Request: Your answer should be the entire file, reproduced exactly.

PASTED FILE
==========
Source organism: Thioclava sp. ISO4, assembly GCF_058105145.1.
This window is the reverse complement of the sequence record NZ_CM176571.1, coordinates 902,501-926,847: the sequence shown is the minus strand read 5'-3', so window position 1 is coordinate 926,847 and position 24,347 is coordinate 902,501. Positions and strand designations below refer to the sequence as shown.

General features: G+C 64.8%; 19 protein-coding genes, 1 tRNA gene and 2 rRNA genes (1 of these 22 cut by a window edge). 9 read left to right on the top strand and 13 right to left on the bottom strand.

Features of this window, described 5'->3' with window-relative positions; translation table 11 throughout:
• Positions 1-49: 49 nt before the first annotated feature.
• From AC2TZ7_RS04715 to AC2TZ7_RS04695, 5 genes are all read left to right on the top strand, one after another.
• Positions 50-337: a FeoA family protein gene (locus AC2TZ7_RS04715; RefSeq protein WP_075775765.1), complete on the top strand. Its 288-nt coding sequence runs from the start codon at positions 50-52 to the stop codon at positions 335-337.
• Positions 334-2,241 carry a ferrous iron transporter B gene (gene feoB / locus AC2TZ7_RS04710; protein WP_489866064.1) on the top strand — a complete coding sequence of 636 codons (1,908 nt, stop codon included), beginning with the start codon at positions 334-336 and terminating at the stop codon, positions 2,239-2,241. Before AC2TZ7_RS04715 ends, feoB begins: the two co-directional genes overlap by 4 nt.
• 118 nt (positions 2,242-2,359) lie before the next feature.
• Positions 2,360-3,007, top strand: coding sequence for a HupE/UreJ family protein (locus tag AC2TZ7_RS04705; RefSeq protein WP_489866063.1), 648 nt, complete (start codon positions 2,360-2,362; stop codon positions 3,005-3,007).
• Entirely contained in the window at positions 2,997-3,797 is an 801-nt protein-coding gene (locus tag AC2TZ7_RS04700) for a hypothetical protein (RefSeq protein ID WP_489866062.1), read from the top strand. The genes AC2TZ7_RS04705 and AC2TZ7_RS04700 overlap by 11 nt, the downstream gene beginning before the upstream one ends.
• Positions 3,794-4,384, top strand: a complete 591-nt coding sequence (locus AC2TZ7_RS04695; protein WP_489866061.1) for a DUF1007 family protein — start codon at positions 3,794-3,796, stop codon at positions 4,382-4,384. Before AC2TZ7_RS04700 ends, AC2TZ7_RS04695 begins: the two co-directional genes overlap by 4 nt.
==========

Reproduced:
Source organism: Thioclava sp. ISO4, assembly GCF_058105145.1.
This window is the reverse complement of the sequence record NZ_CM176571.1, coordinates 902,501-926,847: the sequence shown is the minus strand read 5'-3', so window position 1 is coordinate 926,847 and position 24,347 is coordinate 902,501. Positions and strand designations below refer to the sequence as shown.

General features: G+C 64.8%; 19 protein-coding genes, 1 tRNA gene and 2 rRNA genes (1 of these 22 cut by a window edge). 9 read left to right on the top strand and 13 right to left on the bottom strand.

Features of this window, described 5'->3' with window-relative positions; translation table 11 throughout:
• Positions 1-49: 49 nt before the first annotated feature.
• From AC2TZ7_RS04715 to AC2TZ7_RS04695, 5 genes are all read left to right on the top strand, one after another.
• Positions 50-337: a FeoA family protein gene (locus AC2TZ7_RS04715; RefSeq protein WP_075775765.1), complete on the top strand. Its 288-nt coding sequence runs from the start codon at positions 50-52 to the stop codon at positions 335-337.
• Positions 334-2,241 carry a ferrous iron transporter B gene (gene feoB / locus AC2TZ7_RS04710; protein WP_489866064.1) on the top strand — a complete coding sequence of 636 codons (1,908 nt, stop codon included), beginning with the start codon at positions 334-336 and terminating at the stop codon, positions 2,239-2,241. Before AC2TZ7_RS04715 ends, feoB begins: the two co-directional genes overlap by 4 nt.
• 118 nt (positions 2,242-2,359) lie before the next feature.
• Positions 2,360-3,007, top strand: coding sequence for a HupE/UreJ family protein (locus tag AC2TZ7_RS04705; RefSeq protein WP_489866063.1), 648 nt, complete (start codon positions 2,360-2,362; stop codon positions 3,005-3,007).
• Entirely contained in the window at positions 2,997-3,797 is an 801-nt protein-coding gene (locus tag AC2TZ7_RS04700) for a hypothetical protein (RefSeq protein ID WP_489866062.1), read from the top strand. The genes AC2TZ7_RS04705 and AC2TZ7_RS04700 overlap by 11 nt, the downstream gene beginning before the upstream one ends.
• Positions 3,794-4,384, top strand: a complete 591-nt coding sequence (locus AC2TZ7_RS04695; protein WP_489866061.1) for a DUF1007 family protein — start codon at positions 3,794-3,796, stop codon at positions 4,382-4,384. Before AC2TZ7_RS04700 ends, AC2TZ7_RS04695 begins: the two co-directional genes overlap by 4 nt.